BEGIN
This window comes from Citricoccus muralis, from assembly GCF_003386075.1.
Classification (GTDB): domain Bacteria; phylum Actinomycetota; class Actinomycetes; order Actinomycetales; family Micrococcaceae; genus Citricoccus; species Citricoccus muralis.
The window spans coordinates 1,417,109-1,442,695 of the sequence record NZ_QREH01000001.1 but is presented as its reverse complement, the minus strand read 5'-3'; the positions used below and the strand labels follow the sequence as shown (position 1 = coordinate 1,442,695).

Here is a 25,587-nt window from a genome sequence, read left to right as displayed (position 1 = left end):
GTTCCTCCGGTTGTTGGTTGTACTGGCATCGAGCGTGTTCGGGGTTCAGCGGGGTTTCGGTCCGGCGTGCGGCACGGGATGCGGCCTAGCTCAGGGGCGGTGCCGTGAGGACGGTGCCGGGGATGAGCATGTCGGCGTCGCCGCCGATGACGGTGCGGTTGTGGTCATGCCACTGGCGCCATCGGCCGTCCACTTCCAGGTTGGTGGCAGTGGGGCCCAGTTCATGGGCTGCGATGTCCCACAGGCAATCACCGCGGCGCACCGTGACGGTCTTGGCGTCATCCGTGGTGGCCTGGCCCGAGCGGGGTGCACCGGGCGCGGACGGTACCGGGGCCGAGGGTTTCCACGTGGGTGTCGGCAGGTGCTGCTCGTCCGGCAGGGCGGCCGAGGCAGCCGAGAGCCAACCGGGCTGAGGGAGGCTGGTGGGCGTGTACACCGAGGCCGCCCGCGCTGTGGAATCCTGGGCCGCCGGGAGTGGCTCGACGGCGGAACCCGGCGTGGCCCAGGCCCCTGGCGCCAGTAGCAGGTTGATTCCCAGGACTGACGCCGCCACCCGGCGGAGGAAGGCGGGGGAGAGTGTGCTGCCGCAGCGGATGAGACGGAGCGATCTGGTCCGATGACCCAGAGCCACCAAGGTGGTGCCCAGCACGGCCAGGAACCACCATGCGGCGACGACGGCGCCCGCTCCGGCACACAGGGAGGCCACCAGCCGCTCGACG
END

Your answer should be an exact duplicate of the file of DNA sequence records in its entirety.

This window comes from Citricoccus muralis, from assembly GCF_003386075.1.
Classification (GTDB): domain Bacteria; phylum Actinomycetota; class Actinomycetes; order Actinomycetales; family Micrococcaceae; genus Citricoccus; species Citricoccus muralis.
The window spans coordinates 1,417,109-1,442,695 of the sequence record NZ_QREH01000001.1 but is presented as its reverse complement, the minus strand read 5'-3'; the positions used below and the strand labels follow the sequence as shown (position 1 = coordinate 1,442,695).

Here is a 25,587-nt window from a genome sequence, read left to right as displayed (position 1 = left end):
GTTCCTCCGGTTGTTGGTTGTACTGGCATCGAGCGTGTTCGGGGTTCAGCGGGGTTTCGGTCCGGCGTGCGGCACGGGATGCGGCCTAGCTCAGGGGCGGTGCCGTGAGGACGGTGCCGGGGATGAGCATGTCGGCGTCGCCGCCGATGACGGTGCGGTTGTGGTCATGCCACTGGCGCCATCGGCCGTCCACTTCCAGGTTGGTGGCAGTGGGGCCCAGTTCATGGGCTGCGATGTCCCACAGGCAATCACCGCGGCGCACCGTGACGGTCTTGGCGTCATCCGTGGTGGCCTGGCCCGAGCGGGGTGCACCGGGCGCGGACGGTACCGGGGCCGAGGGTTTCCACGTGGGTGTCGGCAGGTGCTGCTCGTCCGGCAGGGCGGCCGAGGCAGCCGAGAGCCAACCGGGCTGAGGGAGGCTGGTGGGCGTGTACACCGAGGCCGCCCGCGCTGTGGAATCCTGGGCCGCCGGGAGTGGCTCGACGGCGGAACCCGGCGTGGCCCAGGCCCCTGGCGCCAGTAGCAGGTTGATTCCCAGGACTGACGCCGCCACCCGGCGGAGGAAGGCGGGGGAGAGTGTGCTGCCGCAGCGGATGAGACGGAGCGATCTGGTCCGATGACCCAGAGCCACCAAGGTGGTGCCCAGCACGGCCAGGAACCACCATGCGGCGACGACGGCGCCCGCTCCGGCACACAGGGAGGCCACCAGCCGCTCGACG